Spaceflight Insider

OPINION: Is there inconsistency in how NASA treats its private partners?

CRS-7 Orb-3 accidents NASA images

As noted in a recent blog post appearing on Parabolic Arc, NASA’s treatment of SpaceX’s CRS-7 and Orbital Science’s Orb-3 accidents has been different and the reasons provided as to why this is the case – have not been entirely convincing. Image Credit: NASA

CAPE CANAVERAL, Fla. — A recent post appearing on the blog Parabolic Arc noted NASA will not be releasing a public report on the findings of the SpaceX Falcon 9 CRS-7 explosion that resulted in the loss of the launch vehicle, the Dragon spacecraft, and the roughly $118 million in supplies and hardware the spacecraft was carrying. The post also notes that the Orb-3 accident was handled differently by NASA, but were the two accidents so distinct as to warrant two totally dissimilar approaches?

The premise of the Parabolic Arc report was somewhat inaccurate. NASA didn’t refuse to issue a public report; the truth is, no public report was ever produced. NASA officials noted on Wednesday, July 19, that, as the agency was not required to create such a report, one was not generated.

When asked about the discrepancy between the two incidents, NASA officials noted that the Orb-3 failure had occurred on a NASA launch pad (at the agency’s Wallops Flight Facility Mid-Atlantic Regional Spaceport’s Pad-0A – which is managed by Virginia Space, not NASA). Whereas the Falcon 9 CRS-7 mission had launched from SpaceX’s own pad (SLC-40, which is not their pad it was leased to them by the U.S. Air Force) on a commercial flight licensed by the Federal Aviation Administration (FAA). Therefore, NASA was not required to produce a report on the CRS-7 accident. However, Orb-3 was also licensed by the FAA, making this distinction tenuous.

Obama tours Cape Canaveral's Space Launch Complex 40 photo credit Bill Ingalls NASA

SpaceX has enjoyed a positive working relationship with NASA, but is this partnership preferential? Photo Credit: Bill Ingalls / NASA

The problem submitted by SpaceX as the root cause of the CRS-7 accident was a failed strut in the rocket’s second stage. SpaceX stated that it had fixed the problem and, for all intents and purposes, the matter was dropped.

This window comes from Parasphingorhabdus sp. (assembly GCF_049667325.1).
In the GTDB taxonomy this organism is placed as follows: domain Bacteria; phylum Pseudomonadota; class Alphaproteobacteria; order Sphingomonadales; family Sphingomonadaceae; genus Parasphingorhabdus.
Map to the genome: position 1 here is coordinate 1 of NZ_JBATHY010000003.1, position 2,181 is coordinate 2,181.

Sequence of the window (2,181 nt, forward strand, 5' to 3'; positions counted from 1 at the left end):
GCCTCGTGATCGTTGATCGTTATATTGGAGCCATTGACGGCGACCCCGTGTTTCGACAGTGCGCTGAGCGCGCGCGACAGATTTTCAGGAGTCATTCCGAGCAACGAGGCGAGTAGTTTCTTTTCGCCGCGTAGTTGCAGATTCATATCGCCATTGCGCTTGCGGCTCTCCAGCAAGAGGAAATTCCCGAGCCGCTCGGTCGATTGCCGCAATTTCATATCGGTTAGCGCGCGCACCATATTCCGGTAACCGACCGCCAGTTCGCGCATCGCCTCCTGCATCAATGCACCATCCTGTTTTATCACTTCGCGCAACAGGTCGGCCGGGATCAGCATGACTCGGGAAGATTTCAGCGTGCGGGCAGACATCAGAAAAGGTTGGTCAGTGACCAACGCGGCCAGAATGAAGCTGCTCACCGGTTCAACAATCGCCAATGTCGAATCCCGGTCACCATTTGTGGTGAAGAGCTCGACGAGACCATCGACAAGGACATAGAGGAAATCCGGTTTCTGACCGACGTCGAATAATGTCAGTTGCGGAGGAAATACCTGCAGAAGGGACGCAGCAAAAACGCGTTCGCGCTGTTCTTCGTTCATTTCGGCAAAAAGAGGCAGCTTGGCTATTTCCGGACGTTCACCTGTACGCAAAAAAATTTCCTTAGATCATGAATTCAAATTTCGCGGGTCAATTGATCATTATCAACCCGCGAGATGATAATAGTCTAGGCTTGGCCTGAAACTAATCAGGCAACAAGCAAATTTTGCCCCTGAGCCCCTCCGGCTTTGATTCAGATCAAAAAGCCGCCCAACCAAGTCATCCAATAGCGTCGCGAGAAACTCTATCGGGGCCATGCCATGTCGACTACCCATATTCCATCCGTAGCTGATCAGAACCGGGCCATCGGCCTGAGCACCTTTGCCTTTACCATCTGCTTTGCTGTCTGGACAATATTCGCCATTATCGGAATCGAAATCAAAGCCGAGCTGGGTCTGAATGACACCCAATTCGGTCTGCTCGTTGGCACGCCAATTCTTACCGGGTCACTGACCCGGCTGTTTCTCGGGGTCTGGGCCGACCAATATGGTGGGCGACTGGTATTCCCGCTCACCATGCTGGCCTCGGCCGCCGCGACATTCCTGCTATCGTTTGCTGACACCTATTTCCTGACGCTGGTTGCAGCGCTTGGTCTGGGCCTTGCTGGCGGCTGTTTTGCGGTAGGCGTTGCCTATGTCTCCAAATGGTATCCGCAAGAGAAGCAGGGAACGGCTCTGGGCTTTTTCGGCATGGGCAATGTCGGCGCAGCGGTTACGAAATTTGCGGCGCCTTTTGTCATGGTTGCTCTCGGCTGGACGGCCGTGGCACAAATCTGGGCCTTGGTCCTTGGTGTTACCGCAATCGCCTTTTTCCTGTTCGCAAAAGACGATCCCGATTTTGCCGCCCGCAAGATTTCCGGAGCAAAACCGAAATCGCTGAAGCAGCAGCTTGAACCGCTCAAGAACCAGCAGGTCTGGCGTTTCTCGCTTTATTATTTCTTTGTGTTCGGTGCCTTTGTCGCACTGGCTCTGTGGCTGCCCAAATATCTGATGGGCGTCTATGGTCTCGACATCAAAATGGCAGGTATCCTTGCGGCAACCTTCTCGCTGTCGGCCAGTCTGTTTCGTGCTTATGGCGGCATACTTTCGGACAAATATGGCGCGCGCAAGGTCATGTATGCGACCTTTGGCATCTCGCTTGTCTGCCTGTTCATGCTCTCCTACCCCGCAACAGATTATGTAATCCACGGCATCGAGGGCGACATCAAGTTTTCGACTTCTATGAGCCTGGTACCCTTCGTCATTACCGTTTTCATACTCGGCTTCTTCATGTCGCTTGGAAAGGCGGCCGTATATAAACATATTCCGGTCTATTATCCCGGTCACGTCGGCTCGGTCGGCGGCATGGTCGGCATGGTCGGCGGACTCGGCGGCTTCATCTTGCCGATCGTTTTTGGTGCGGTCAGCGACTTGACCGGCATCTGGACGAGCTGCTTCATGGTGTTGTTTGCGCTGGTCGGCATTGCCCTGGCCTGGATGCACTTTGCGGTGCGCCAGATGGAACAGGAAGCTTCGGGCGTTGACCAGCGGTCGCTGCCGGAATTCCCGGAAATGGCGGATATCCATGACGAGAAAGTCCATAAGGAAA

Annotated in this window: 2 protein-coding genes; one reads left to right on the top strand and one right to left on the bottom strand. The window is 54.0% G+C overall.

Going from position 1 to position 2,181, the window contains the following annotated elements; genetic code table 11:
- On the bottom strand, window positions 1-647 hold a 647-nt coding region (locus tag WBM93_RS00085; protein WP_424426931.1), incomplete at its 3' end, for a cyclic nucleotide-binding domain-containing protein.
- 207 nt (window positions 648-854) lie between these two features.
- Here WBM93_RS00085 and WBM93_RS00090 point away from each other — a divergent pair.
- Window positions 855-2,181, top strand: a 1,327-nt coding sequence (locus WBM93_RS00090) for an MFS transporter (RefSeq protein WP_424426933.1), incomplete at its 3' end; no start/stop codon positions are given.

Fast forward 14 months and another Falcon 9, with the $185 million Amos-6 spacecraft, exploded while just sitting on the pad, taking the rocket, its payload, and some of the ground support facilities at Canaveral’s Space Launch Complex 40 with it. Since the Amos-6 accident, SpaceX has moved its operations to Kennedy Space Center’s historic Launch Complex 39A, under the 20-year lease with NASA that SpaceX entered into in April of 2014.

With limited information made available to the public, conspiracy theories, including those involving it being struck by a drone and snipers hired by SpaceX’s competition, sprung up in articles and on comment boards on sites such as and elsewhere regarding the cause of the Amos-6 explosion. This demonstrated the need for a transparent accounting of accidents involving public-private efforts such as NASA’s Commercial Resupply Services contract.

“There’s a lot that goes into the decision,” NASA’s Deputy Associate Administrator for Communications, Bob Jacobs told SpaceFlight Insider. “Such as: what’s in the pipeline on the next vehicle, will that vehicle ever be used again and how can the data be applied to system improvements, and do we have a requirement to produce a report?”

The handling of past in-flight anomalies casts another wrinkle into the question of disparate treatment. When the Orbiting Carbon Observatory spacecraft was lost on Feb. 24, 2009, an executive summary of the accident was issued. When NASA’s GLORY mission met a similar fate on March 4, 2011, an executive summary was issued. Both of these launches did not take place on NASA pads, apparently contradicting one of the agency’s rationales behind the lack of an executive summary as being due to the location/operator of the launch site.

Finally, Orb-3 also had an executive summary produced and issued by NASA. In fact, a review of in-flight anomalies taking place in the past decade shows that every major mission that encountered an in-flight anomaly had a public report issued by NASA – except CRS-7 (two minor payloads, NanoSail-D and PRESat, that were launched in this time frame were both lost on a SpaceX Falcon 1 rocket, with no executive summaries released).

A review of mission elements that may set CRS-7 apart might help highlight why this accident holds such a unique position.

If the cost of the payload is the issue, this presents a problem. The payload for Orb-3 has been estimated at costing $51 million. CRS-7’s payload, by comparison, cost approximately $118 million more than twice as much as that lost on Orb-3. Moreover, CRS-7’s payload contained some critical flight hardware, including the first International Docking Adapter (IDA-1), components for extra-vehicular activity (EVA) spacesuits, and cargo for NASA’s Russian, European, Canadian, and Japanese partners on the ISS. Orb-3’s payload consisted predominantly of experiments, nanosatellites, and technology demonstrators. In short, the losses encountered due to the CRS-7 mishap were more expensive and the payload more critical to ISS operations than that lost on Orb-3.